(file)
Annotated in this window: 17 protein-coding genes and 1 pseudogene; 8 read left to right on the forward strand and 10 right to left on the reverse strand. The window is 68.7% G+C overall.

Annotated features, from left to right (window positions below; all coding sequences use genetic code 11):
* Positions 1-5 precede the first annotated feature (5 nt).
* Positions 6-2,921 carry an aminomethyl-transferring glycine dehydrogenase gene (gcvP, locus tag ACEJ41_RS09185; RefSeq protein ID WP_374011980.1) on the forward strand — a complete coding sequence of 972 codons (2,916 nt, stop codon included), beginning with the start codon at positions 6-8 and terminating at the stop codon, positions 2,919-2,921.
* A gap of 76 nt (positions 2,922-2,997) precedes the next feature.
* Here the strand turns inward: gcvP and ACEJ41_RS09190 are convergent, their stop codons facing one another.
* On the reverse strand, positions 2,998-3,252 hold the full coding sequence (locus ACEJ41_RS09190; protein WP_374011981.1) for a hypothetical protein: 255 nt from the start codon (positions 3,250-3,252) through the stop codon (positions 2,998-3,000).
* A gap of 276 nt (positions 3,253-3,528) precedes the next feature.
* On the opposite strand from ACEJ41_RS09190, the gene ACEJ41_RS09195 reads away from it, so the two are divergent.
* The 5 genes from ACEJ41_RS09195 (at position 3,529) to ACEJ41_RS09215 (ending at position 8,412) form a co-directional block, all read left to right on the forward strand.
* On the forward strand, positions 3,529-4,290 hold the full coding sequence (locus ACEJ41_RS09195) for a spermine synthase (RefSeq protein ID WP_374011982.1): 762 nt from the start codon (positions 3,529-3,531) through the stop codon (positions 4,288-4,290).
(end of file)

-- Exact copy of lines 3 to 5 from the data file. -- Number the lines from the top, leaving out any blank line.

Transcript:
* Positions 1-5 precede the first annotated feature (5 nt).
* Positions 6-2,921 carry an aminomethyl-transferring glycine dehydrogenase gene (gcvP, locus tag ACEJ41_RS09185; RefSeq protein ID WP_374011980.1) on the forward strand — a complete coding sequence of 972 codons (2,916 nt, stop codon included), beginning with the start codon at positions 6-8 and terminating at the stop codon, positions 2,919-2,921.
* A gap of 76 nt (positions 2,922-2,997) precedes the next feature.